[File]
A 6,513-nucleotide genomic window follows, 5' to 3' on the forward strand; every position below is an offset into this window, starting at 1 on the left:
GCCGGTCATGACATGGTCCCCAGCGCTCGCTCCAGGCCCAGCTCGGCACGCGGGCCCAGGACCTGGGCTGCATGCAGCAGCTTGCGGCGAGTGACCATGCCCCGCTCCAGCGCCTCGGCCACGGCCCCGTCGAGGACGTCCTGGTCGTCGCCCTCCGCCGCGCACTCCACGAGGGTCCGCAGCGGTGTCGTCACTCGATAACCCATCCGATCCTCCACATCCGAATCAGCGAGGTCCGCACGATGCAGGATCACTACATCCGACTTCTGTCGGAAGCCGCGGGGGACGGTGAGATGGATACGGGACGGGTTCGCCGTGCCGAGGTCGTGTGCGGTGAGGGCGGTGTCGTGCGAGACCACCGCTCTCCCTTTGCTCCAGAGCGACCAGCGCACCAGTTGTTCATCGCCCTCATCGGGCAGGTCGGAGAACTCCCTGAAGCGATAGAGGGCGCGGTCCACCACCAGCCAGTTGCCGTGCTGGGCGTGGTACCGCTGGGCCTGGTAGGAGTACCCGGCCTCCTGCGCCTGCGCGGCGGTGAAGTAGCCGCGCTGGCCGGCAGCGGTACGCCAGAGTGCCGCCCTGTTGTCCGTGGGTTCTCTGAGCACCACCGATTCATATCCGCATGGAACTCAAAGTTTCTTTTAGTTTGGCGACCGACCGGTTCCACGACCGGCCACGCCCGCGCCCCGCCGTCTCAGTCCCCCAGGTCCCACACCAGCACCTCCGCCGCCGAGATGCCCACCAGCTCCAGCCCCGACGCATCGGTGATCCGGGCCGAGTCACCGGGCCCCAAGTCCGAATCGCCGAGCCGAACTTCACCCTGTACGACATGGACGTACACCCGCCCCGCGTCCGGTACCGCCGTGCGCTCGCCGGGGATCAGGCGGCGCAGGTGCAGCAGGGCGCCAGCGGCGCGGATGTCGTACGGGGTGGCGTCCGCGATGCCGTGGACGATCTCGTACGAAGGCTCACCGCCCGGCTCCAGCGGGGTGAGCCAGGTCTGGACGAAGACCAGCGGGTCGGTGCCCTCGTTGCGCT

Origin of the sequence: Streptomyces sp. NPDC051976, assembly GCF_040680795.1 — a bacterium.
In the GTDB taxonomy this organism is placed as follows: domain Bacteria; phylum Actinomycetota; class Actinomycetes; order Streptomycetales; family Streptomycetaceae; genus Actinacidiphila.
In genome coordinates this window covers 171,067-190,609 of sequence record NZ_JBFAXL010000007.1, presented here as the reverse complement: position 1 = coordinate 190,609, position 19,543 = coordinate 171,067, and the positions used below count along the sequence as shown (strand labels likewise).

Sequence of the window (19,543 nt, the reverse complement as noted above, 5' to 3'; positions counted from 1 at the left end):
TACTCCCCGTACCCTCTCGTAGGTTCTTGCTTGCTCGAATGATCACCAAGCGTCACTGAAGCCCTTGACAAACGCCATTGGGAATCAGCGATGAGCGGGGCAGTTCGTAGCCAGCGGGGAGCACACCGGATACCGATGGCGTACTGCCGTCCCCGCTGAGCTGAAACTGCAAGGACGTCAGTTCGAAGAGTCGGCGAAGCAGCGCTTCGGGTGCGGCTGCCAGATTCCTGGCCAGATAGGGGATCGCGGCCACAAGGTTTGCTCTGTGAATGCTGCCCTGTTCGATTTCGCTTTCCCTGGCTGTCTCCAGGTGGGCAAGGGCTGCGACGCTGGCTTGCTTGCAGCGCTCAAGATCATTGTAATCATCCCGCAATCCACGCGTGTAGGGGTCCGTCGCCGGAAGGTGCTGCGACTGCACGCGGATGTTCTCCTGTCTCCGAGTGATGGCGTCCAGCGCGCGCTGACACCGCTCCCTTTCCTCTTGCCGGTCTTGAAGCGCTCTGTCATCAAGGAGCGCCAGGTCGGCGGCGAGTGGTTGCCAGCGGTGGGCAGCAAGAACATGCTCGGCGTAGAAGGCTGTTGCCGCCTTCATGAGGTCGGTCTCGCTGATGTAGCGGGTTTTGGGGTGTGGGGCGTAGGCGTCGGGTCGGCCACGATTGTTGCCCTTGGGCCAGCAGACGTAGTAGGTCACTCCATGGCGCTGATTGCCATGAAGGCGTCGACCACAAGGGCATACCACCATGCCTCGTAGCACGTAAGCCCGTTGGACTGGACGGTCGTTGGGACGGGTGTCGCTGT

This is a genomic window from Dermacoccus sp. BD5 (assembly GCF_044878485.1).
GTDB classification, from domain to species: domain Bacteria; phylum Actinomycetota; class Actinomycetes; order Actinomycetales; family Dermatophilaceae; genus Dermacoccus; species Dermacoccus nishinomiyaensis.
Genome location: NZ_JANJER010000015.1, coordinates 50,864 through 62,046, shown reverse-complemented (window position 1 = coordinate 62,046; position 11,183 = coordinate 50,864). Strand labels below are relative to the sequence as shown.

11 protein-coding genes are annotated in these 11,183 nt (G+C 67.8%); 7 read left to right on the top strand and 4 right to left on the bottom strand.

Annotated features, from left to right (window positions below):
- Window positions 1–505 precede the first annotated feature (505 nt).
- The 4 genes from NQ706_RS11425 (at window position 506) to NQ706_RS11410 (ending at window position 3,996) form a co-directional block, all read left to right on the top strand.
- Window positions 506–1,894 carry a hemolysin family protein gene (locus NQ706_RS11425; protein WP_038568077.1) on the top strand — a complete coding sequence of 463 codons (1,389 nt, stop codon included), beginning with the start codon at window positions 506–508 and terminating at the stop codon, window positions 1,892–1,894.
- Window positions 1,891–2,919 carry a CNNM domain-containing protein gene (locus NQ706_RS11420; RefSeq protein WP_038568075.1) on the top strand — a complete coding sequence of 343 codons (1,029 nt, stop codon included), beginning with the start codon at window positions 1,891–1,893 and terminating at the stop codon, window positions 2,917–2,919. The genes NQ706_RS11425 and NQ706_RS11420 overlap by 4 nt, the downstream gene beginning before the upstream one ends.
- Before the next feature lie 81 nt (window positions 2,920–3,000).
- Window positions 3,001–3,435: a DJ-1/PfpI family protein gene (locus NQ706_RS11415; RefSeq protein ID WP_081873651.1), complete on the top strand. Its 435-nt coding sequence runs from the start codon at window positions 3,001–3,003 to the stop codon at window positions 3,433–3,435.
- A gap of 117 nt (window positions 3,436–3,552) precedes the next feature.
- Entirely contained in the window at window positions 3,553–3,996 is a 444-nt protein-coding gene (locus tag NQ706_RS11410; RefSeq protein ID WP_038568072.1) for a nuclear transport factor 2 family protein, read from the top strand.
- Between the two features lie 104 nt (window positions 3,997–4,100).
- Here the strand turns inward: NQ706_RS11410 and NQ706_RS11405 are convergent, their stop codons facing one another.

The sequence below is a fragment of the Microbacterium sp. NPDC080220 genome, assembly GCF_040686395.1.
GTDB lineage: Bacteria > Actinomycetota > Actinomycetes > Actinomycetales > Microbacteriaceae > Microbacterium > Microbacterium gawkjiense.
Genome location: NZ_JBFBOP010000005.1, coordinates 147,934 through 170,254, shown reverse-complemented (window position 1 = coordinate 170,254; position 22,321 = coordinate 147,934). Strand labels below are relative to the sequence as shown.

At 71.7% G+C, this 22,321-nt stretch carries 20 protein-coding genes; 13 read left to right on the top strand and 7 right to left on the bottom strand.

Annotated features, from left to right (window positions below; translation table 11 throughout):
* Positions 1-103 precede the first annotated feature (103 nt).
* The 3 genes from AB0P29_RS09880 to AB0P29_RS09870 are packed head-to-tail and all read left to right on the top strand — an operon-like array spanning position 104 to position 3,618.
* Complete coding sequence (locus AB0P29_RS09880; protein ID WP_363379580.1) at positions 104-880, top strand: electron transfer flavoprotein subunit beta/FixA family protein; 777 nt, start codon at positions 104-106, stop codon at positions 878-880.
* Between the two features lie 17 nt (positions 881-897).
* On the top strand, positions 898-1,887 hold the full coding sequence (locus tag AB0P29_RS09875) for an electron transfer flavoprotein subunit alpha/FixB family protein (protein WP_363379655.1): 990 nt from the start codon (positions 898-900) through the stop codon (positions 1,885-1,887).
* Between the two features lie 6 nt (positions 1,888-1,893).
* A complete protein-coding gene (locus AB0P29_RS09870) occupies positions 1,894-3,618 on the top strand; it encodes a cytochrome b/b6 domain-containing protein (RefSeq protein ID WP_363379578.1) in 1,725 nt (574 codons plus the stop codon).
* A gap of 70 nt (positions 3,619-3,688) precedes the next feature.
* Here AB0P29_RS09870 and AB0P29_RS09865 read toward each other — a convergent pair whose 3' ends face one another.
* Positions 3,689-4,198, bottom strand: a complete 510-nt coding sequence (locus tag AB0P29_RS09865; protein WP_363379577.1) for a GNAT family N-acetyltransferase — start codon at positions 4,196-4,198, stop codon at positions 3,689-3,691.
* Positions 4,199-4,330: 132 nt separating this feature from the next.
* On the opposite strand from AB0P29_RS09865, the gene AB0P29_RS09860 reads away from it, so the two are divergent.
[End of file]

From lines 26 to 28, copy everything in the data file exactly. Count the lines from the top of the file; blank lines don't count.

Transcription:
At 71.7% G+C, this 22,321-nt stretch carries 20 protein-coding genes; 13 read left to right on the top strand and 7 right to left on the bottom strand.

Annotated features, from left to right (window positions below; translation table 11 throughout):
* Positions 1-103 precede the first annotated feature (103 nt).